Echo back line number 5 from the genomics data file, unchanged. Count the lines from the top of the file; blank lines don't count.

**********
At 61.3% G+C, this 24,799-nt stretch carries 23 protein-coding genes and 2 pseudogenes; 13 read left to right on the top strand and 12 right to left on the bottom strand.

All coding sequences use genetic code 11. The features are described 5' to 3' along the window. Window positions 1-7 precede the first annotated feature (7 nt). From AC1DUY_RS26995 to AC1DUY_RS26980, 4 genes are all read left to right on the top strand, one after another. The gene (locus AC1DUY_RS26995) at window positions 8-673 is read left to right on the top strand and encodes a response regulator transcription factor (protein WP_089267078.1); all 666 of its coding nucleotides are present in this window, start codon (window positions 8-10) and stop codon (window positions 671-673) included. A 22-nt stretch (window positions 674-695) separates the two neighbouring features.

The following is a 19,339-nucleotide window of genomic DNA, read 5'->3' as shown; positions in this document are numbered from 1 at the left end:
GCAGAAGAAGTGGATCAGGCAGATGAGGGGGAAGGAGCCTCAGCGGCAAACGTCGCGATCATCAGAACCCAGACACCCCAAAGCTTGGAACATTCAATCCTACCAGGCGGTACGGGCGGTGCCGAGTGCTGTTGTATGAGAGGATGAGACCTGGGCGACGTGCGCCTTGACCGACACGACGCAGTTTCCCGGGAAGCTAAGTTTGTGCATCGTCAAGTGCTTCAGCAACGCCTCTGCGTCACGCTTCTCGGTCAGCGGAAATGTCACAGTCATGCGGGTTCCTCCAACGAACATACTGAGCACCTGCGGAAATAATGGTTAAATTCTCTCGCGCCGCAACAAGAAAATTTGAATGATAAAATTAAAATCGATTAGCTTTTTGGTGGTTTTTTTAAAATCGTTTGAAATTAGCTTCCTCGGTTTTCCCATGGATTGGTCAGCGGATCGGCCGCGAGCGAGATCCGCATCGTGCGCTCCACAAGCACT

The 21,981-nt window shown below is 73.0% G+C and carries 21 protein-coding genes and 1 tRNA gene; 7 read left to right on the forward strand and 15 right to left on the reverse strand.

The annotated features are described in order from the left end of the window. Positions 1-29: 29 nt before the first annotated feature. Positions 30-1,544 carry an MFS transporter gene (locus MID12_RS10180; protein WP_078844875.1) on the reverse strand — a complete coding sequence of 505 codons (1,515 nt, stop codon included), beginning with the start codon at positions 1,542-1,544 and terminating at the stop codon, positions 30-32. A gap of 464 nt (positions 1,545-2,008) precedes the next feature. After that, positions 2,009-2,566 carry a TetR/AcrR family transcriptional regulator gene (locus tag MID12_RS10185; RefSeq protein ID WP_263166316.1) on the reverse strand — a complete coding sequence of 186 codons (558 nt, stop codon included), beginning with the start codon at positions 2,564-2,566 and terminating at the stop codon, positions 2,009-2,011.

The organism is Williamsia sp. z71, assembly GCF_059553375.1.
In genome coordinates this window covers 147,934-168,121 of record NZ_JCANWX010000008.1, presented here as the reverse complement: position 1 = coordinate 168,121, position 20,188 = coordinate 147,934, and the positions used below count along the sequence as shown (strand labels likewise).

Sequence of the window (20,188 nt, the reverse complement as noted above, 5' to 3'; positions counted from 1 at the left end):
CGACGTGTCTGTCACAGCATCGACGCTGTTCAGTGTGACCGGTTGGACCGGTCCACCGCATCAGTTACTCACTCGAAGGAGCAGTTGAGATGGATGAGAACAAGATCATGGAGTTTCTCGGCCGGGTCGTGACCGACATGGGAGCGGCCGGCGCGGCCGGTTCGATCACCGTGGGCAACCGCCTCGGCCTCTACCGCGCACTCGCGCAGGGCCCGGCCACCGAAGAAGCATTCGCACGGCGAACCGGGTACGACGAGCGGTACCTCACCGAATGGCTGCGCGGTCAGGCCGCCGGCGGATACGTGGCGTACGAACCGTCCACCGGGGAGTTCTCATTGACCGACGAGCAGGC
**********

The 21,981-nt window shown below is 73.0% G+C and carries 21 protein-coding genes and 1 tRNA gene; 7 read left to right on the forward strand and 15 right to left on the reverse strand.